Aerial view of Oxford, England

How to Approach Damp in a Listed Building

4 December 2018

A listed building is a building that holds significant architectural or historic national importance. Listed buildings are also included on one of the four statutory lists of ‘buildings of special architectural or historic interest’. The four lists cover all parts of the UK and are made up of Historic England (England), Historic Environment Scotland (Scotland), Cadw (Wales) and the Northern Ireland Environment Agency (Northern Ireland). Listed buildings come in all shapes and sizes, from terrace houses to large castles and from Lands End to John O Groats, listed buildings are literally scattered all over the United Kingdom.

What Is A Listed Building?

So, what does it mean if a building is listed? Listed buildings benefit from having extra legal protection within the planning system above and beyond that of normal properties. There are three categories of listed building that are used in the UK, and these are based on their significance and importance:

Grade I buildings – To obtain this status the building has to be of exceptional interest. Only 2.5% of all listed buildings are Grade I
Grade II* buildings  – This grade refers to buildings that are of particular importance and are of special interest.  5.5% of all listed buildings are Grade II*
Grade II buildings – Buildings obtaining Grade II status are of special interest. 92% of all listed buildings meet Grade II classification.

What parts of a building are covered by the grading?

The listing ordinarily covers the whole building, which includes all of the interior, unless sections of the property are excluded)  The listing will usually cover the following:
– Any object or structure that is fixed to the building;
– Any object or structure within the the land surrounding the building. Although the object may not be physically attached to the building it forms part of the land and has done so since before 1st July 1948.

As all buildings are different, what is actually covered by a listing can vary quite widely from building to building. It is therefore prudent to check with the Local Planning department to identify what exactly is covered by the listing before commencing any work.

There are around 500,000 listed buildings in England, but it is difficult to be precise, because one listing for example can cover a row of terraced houses.

The main challenge that has to be faced when protecting a listed building from damp, or designing a basement waterproofing solution, it’s imperative to adhere to the “Listed Building Regulations Act 1990” in order to protect the structural integrity of a building with so much historic interest.

No person shall execute or cause to be executed any works for the demolition of a listed building or for its alteration or extension in any manner which would affect its character as a building of special architectural or historic interest unless the works are authorised

Listed Building Regulations Act 1990

What is causing the damp?

There are three types of damp, rising damp, penetrating damp and condensation, these are all caused by various factors. Poor servicing of the property, poor build quality and design deficiencies within the property all have a part to play, especially within listed buildings where the design and build of the times would not meet modern standards.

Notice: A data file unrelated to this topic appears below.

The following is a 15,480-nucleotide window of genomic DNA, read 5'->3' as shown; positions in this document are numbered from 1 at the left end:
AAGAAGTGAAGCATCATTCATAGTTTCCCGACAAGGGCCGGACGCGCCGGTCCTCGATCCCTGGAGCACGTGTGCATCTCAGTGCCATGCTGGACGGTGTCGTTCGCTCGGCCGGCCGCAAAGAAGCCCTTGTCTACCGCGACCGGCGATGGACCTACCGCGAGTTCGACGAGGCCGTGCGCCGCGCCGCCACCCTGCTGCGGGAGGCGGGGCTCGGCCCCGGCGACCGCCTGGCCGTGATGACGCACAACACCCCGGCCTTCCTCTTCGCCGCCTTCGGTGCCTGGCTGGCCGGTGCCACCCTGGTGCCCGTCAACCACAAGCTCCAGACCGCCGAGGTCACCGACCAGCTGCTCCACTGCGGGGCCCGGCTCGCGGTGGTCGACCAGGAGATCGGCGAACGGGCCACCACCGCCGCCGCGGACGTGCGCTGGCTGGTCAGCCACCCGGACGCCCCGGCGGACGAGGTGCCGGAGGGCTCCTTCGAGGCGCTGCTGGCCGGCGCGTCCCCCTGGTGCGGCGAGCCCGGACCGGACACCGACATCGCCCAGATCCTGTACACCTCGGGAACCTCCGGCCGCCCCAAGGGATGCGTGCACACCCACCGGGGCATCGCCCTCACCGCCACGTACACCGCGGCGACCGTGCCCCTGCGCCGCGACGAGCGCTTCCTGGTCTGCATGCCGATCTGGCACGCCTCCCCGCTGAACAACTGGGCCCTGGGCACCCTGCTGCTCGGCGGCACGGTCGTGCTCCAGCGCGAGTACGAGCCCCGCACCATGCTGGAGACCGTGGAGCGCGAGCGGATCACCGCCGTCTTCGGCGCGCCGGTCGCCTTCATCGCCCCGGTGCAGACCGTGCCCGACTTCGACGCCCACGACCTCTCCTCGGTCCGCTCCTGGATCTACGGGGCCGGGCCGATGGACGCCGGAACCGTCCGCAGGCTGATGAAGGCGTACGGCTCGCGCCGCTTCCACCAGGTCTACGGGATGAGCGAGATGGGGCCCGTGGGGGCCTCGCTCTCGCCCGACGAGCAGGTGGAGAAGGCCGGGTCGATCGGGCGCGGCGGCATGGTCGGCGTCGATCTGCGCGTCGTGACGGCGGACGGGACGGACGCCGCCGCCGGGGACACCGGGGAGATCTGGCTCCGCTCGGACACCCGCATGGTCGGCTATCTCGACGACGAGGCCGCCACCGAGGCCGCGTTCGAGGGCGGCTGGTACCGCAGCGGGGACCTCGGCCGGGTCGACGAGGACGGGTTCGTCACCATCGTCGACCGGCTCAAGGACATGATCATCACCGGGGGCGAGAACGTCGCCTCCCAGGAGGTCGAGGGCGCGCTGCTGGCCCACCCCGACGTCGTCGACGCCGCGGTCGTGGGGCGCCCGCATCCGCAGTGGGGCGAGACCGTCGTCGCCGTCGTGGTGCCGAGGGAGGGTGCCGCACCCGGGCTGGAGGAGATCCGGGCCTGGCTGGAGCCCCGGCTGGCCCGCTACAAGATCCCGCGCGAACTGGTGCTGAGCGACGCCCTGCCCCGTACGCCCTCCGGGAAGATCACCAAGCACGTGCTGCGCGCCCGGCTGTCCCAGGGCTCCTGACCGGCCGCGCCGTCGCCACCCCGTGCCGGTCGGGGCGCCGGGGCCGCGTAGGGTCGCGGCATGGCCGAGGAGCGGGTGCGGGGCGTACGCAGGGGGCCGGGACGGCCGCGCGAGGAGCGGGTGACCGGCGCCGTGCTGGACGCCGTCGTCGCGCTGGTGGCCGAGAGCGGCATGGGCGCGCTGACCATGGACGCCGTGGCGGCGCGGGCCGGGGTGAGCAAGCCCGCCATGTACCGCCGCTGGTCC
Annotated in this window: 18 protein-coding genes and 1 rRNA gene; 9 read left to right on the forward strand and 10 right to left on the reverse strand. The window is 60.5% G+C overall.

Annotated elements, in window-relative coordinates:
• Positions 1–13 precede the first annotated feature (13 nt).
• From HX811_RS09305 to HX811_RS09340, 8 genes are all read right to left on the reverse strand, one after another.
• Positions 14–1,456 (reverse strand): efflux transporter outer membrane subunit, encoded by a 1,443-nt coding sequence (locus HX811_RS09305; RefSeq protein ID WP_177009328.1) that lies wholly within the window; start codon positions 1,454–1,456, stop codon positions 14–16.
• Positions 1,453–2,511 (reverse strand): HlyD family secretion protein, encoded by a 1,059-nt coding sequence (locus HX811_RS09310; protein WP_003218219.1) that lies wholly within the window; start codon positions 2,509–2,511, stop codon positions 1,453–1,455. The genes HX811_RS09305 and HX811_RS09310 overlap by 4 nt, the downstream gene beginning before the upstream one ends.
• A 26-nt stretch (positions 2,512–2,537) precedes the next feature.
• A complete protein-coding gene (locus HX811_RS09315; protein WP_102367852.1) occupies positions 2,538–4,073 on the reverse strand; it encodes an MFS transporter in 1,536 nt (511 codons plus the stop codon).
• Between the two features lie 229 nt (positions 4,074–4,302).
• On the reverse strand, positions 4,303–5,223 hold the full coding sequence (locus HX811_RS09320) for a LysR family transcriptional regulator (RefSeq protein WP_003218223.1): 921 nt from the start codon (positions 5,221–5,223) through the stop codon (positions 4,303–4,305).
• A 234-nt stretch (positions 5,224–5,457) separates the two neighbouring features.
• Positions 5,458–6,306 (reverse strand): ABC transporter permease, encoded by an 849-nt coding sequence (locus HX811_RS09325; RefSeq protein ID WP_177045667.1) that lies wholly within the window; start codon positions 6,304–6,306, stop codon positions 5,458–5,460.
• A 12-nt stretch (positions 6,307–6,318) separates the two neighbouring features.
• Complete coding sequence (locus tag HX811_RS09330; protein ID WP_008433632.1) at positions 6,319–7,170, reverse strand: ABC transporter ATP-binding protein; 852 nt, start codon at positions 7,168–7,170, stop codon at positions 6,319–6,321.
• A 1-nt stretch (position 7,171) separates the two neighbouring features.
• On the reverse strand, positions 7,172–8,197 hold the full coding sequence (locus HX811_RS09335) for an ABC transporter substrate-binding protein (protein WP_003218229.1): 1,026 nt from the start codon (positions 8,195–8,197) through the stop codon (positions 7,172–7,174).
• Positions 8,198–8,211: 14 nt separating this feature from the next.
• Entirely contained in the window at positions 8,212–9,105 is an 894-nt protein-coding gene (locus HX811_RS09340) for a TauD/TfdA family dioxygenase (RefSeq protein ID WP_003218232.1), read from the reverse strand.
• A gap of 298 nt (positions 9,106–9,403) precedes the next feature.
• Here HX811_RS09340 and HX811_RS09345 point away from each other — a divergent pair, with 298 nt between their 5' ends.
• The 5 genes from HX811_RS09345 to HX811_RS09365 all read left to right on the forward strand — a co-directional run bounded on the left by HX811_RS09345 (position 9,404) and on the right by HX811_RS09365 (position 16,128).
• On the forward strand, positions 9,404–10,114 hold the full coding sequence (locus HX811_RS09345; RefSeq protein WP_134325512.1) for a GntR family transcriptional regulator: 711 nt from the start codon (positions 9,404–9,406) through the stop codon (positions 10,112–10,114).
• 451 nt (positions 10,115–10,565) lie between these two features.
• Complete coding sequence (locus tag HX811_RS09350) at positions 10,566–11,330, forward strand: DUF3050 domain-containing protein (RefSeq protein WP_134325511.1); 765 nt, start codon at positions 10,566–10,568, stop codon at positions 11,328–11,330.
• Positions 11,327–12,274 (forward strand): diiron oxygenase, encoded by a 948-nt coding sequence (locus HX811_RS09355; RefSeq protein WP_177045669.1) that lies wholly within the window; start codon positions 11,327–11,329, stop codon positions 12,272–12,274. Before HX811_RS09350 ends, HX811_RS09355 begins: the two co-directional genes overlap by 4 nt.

What are the consequences?

Often such problems can go unnoticed for years and gradually the damage escalates. Regular checks can avoid such problems, particularly for vulnerable areas such as downpipes and hidden gutters. Damp can give rise to timber decay and insect attack when timber becomes very damp, with a moisture content of around 20%, it can attract insects such as wood-boring beetles and also can lead to dry rot and wet rot. Where the problem is left undetected for a long period, it can cause serious structural damage.

What are your options?

The recommended solution can in no way affect the integrity of the building and as such chemical solutions are not an option.

  • A low-profile membrane can be placed on the walls with an integral mesh, this is applied with little or no preparation at all and depending on the chosen wall finish, only very few fixings are needed to hold the membrane in place.
  • Electro-osmosis involves the introduction of a low static electrical charge into the masonry, via a series of titanium wire anodes. It is chemical free and environmentally friendly.

University of Manchester entrance

Case Study: University of Manchester.

Timberwise have provided damp solutions, to both domestic and commercial, listed properties including University of Manchester’s Waterloo Place building, their iconic Grade 2 listed building forming part of the original campus and home to the University’s occupational health service.

The waterproofing system for the University of Manchester was sympathetic to the structure, making it the ideal waterproofing solution all whilst retaining the original features of this historic property, thus meeting Listed Building Requirements.

You can find out what waterproofing system we used and how managed to preserve Manchester’s listing building for future generations by clicking here.